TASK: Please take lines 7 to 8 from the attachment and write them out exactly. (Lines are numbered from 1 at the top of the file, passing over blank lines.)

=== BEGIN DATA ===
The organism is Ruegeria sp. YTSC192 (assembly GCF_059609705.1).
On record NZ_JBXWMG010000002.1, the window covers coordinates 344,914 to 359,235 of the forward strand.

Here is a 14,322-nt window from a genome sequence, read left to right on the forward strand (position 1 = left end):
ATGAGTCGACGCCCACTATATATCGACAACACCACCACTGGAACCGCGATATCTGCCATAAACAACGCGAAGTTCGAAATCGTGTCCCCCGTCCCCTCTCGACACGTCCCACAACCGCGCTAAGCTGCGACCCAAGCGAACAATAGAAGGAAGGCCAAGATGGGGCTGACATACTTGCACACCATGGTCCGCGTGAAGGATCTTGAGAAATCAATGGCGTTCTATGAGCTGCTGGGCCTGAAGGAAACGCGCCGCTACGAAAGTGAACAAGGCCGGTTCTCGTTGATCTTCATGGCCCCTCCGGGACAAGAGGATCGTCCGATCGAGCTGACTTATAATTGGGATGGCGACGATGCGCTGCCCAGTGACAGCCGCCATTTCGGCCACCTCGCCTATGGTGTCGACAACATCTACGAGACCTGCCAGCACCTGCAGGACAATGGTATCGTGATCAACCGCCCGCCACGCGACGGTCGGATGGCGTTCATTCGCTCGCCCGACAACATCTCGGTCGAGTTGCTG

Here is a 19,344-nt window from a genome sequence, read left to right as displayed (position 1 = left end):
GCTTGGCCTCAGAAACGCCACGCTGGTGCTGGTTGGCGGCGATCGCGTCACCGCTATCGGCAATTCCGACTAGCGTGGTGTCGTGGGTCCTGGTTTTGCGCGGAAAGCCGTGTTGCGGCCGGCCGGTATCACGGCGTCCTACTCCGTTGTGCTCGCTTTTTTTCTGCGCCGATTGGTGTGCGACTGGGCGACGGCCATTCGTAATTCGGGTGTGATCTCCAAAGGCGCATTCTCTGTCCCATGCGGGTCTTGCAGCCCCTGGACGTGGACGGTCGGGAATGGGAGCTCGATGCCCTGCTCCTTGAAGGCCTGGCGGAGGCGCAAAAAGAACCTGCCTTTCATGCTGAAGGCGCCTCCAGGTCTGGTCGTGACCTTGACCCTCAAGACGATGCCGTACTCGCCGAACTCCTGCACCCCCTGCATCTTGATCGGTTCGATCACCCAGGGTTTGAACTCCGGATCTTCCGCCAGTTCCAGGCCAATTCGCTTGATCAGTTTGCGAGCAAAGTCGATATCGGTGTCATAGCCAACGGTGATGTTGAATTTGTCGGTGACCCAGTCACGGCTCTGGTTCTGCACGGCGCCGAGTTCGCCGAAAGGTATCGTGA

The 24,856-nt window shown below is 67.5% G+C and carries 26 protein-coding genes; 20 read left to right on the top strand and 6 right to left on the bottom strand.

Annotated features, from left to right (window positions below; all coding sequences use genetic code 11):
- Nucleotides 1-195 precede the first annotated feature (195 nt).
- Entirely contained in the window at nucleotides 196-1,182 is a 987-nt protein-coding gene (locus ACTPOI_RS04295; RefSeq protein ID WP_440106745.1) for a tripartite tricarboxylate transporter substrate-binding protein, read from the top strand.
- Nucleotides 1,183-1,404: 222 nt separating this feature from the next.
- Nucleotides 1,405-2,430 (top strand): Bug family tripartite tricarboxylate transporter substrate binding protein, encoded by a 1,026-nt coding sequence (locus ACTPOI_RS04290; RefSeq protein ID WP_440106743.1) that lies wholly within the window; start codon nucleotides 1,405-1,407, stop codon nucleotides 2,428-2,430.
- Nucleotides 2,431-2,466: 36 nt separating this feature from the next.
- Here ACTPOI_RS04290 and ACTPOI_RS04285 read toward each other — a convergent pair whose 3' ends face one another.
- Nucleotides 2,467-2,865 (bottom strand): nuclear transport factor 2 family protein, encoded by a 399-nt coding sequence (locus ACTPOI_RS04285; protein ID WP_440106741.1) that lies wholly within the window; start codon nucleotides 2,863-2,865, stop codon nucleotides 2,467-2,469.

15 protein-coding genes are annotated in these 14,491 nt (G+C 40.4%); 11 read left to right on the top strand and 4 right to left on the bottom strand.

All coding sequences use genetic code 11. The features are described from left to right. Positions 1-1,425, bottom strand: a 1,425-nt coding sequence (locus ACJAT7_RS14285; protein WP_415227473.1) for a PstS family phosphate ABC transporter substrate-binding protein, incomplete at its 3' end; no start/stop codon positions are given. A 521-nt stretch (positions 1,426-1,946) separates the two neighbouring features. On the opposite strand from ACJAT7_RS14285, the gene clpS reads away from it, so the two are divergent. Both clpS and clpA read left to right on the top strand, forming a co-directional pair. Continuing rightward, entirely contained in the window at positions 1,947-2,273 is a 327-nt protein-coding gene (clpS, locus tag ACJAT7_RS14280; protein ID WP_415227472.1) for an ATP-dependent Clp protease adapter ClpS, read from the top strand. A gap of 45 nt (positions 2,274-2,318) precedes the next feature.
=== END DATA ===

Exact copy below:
The 24,856-nt window shown below is 67.5% G+C and carries 26 protein-coding genes; 20 read left to right on the top strand and 6 right to left on the bottom strand.

Annotated features, from left to right (window positions below; all coding sequences use genetic code 11):